Rest in Peace, Our Lovely and Wonderful Grandpa Kitchen


Before we moved to our current house, my mom used to run a soup kitchen out of our previous one. Every Sunday, she would cook nutritious meals for over 150 homeless people, many of whom counted on the food to be the only filling thing they would eat all week. Because the house was so rundown (half the plumbing didn’t work and mice nested in them instead), my mom would cook over an open fire in the backyard with the help of a couple of volunteers from the people she fed.

It was an enormous amount of work which included extorting rich people for money to buy ingredients, going to the wet market via Manila’s shitty public transport to buy kilos of meat and vegetables, prepping everything the night before, and then the entire sweaty and tiring process of cooking. It was also a thankless endeavour–some of the homeless people stole from us, our neighbours reported us to the police because they didn’t like seeing so many poor people near their houses, and only a handful of people ever thought of thanking my mom for what she did. Most of them implied that it wasn’t enough and asked her for money and other things because poverty makes most people act in shitty ways out of desperation. (Which is why poverty will always and forever remain the most important human rights issue to me.)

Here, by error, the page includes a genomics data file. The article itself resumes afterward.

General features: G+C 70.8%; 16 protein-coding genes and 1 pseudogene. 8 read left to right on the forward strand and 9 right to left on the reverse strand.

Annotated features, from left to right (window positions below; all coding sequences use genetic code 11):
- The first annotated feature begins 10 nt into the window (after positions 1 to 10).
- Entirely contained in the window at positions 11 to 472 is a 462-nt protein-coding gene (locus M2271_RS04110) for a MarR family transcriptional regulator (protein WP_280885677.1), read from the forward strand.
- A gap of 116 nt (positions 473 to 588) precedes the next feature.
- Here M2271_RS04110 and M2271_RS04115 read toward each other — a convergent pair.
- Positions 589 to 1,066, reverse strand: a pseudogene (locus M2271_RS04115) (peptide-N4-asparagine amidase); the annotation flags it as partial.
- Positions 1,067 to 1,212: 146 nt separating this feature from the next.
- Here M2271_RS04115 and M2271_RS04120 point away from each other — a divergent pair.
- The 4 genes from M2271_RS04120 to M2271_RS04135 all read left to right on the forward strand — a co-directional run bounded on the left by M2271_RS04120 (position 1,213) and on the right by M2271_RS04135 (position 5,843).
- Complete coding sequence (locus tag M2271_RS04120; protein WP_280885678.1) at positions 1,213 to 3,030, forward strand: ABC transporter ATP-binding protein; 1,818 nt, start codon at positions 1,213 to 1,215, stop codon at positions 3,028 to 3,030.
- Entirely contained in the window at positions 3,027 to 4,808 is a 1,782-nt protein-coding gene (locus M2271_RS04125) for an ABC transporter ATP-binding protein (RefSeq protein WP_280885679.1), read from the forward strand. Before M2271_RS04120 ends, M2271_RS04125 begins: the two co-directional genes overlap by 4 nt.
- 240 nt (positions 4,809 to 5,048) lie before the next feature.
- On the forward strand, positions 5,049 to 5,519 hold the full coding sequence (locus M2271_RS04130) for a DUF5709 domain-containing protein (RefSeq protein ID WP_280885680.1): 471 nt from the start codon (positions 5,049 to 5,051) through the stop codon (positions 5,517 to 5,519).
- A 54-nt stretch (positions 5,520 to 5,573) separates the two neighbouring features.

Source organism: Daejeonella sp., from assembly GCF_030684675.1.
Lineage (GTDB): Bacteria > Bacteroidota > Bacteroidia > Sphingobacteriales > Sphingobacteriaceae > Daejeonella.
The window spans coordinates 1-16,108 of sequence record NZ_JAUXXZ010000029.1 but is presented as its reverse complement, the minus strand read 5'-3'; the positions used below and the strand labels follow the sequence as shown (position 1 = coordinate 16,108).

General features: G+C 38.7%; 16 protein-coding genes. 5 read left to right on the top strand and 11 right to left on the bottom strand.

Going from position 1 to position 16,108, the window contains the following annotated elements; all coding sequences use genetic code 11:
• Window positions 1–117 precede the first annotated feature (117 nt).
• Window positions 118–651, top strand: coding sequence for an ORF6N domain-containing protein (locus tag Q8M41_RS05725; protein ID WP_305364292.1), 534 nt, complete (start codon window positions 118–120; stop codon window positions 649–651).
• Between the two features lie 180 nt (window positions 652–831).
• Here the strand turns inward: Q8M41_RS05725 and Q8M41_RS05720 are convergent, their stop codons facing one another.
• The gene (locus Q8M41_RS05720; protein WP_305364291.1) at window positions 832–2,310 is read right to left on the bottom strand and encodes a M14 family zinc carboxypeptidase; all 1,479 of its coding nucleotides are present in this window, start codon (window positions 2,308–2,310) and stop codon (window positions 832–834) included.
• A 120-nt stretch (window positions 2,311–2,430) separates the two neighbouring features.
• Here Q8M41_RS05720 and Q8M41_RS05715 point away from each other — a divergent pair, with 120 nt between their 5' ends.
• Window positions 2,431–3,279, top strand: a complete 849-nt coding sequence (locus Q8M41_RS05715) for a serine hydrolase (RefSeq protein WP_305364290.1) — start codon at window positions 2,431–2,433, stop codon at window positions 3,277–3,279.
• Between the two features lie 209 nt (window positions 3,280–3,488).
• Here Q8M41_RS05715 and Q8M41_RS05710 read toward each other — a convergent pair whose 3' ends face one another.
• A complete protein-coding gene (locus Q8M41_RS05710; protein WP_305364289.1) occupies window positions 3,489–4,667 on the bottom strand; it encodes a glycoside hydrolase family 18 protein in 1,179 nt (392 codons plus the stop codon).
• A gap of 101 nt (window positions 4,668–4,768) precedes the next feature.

So when I stumbled upon Grandpa Narayna Reddy-ji’s YouTube channel, Grandpa Kitchen, where he cooks for a large number of orphans, I showed it to my mom right away because I felt like it was one of those “real recognize real” situations. Grandpa Reddy-ji was a wonderful person from Telangana, India who cooked huge meals for orphans. The videos run around fifteen minutes in length each, and they show him preparing the food, cooking it, and then bringing it to the kids (and other people in need). There isn’t a lot of talking or any philosophies or lectures on poverty, just kind and decent people doing their best to help.

Grandpa Reddy-ji died a few days ago, and as I’m sure he was a bodhisattva in this life, hopefully he’ll move on to nirvana now. In his memory, I want to share a few of his videos below, and I hope that you’ll join me in doing something to help others in his name (you can also donate to the volunteers who are continuing his wonderful work).

This is the first video of his that I ever watched, look at how happy those kids are and look at how much you can accomplish even with just basic equipment, as long as you have patience and love.

Thank you, Grandpa Reddy-ji.

I love butter chicken so much. Grandpa Reddy-ji also has a cute, fresh haircut and glasses in this episode.

My kid loves this one the most. He does like onions a lot.

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